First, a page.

Another advantage for TSCO is the greater range of shapes that can be programmed, thanks to the wider range of mandrel positions that Unison machines can typically perform - providing the means to fabricate complex parts easily, and eliminate the need for welding sections together.

Commenting on the order, Horn Machine Tools CEO Kent Horn says: "the sheer range of parts that TSCO produces, and the fact that most of their work is for the extremely price-competitive truck and automotive business, makes this application particularly challenging. TSCO is a highly sophisticated user of tube bending machines and as we were also competing against other all-electric machine vendors we are doubly delighted to have won this business."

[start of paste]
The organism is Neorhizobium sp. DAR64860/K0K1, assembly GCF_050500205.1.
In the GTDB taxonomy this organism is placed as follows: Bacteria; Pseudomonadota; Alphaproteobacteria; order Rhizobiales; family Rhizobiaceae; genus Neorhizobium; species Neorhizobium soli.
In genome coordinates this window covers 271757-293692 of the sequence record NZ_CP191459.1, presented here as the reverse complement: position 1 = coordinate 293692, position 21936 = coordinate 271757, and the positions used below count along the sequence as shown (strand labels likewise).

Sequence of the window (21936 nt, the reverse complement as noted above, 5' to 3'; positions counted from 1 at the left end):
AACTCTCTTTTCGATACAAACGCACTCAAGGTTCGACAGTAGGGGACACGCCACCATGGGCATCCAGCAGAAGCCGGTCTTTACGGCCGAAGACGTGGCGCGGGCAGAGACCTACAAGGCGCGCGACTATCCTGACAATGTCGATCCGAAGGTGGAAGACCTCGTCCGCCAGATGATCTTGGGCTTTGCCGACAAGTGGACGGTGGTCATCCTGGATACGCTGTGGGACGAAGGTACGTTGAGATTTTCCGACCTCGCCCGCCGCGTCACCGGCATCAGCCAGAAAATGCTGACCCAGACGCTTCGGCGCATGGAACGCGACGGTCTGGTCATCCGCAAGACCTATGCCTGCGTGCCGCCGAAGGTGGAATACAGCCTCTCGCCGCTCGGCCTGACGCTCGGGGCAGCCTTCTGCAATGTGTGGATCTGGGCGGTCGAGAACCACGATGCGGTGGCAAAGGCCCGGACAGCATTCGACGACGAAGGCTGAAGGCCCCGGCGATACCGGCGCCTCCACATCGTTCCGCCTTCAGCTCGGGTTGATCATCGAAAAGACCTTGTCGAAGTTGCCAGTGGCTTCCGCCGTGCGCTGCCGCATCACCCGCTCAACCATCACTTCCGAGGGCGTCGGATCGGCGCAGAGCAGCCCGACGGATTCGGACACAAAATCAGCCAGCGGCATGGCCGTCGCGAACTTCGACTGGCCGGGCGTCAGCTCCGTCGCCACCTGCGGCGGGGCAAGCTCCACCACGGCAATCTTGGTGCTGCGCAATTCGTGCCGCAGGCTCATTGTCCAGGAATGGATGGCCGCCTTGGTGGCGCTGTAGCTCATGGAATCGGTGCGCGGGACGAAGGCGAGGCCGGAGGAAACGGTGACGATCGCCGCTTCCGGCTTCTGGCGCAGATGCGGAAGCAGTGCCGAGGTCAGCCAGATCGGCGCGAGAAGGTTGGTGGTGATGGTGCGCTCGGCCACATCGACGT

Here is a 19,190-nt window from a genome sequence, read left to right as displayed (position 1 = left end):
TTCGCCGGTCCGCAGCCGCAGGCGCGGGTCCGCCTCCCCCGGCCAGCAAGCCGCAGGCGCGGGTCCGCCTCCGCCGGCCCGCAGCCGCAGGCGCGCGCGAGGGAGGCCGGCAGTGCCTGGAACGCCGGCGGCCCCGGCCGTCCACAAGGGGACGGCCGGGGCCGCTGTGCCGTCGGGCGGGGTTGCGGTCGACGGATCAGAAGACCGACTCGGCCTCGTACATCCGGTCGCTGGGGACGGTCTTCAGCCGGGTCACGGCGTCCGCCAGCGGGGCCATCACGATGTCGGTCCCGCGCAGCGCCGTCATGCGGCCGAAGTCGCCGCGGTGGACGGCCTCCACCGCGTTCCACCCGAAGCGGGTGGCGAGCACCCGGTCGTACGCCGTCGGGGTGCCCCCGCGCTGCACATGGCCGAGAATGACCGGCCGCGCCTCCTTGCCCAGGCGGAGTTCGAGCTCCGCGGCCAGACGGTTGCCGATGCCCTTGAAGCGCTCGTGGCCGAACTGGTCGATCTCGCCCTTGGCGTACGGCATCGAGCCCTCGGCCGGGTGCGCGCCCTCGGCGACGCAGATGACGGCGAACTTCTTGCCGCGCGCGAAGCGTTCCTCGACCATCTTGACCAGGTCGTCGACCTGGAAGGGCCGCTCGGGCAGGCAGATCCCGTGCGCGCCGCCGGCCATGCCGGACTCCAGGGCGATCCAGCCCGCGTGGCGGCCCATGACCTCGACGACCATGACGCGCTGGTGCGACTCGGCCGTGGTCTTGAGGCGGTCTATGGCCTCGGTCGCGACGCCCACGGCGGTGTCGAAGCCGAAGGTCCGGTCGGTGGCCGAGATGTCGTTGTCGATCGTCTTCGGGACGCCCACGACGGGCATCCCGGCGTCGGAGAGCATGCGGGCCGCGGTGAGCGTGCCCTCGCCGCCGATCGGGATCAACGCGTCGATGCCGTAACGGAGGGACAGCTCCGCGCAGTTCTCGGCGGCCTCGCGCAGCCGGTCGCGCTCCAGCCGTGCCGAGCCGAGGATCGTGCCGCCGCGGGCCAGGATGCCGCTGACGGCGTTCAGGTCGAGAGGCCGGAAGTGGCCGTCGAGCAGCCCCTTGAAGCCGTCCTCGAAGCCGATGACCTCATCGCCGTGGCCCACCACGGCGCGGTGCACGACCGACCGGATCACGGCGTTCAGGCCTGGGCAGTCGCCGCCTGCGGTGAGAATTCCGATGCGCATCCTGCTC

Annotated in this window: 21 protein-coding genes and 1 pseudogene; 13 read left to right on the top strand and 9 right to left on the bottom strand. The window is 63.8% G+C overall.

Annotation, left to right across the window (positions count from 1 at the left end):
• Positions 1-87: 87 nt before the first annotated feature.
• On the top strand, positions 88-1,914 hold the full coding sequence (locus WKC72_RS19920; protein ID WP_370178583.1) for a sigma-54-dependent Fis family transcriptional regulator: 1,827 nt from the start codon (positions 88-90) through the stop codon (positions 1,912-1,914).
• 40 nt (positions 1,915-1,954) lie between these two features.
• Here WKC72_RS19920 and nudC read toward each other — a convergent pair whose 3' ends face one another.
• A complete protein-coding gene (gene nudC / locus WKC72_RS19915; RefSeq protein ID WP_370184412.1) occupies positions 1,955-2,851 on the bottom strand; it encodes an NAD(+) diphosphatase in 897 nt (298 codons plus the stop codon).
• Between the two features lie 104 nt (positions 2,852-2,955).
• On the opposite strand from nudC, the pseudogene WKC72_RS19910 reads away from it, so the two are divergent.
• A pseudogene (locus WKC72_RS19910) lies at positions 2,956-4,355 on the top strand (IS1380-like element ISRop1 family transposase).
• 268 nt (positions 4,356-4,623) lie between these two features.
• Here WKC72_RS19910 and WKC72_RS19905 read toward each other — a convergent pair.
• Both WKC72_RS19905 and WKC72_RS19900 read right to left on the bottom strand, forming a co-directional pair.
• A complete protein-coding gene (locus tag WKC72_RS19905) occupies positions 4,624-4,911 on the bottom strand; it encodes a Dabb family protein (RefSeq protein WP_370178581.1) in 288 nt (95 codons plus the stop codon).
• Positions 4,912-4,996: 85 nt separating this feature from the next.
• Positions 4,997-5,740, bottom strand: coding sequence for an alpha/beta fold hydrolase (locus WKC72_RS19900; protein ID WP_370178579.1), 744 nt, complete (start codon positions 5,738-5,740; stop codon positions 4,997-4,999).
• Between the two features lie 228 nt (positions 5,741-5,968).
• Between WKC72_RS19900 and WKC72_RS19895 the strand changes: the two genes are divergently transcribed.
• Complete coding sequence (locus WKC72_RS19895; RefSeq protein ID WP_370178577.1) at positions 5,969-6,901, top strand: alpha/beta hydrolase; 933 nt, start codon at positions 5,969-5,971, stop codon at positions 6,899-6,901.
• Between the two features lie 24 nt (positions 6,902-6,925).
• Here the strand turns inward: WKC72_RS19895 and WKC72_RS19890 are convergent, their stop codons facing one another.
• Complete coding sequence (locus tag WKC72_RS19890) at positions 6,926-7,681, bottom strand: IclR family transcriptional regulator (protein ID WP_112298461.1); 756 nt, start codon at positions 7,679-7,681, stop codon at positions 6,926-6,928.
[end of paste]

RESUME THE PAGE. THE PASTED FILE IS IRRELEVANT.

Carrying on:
Although the new bending machines are important assets for the company's evolving business operations, TSCO's continued success has been built on the company's 'can-do' attitude towards meeting its customers\' needs. For instance, on occasions TSCO has devoted a plant's entire production capacity at weekends to meeting a single customer\'s needs to help a company manage its production targets. TSCO also willingly takes on many added-value services, such as sorting parts deliveries into packages for specific trucks that are being produced, to make life easier for its customers.

Tube Specialties Co.

Horn Machine Tools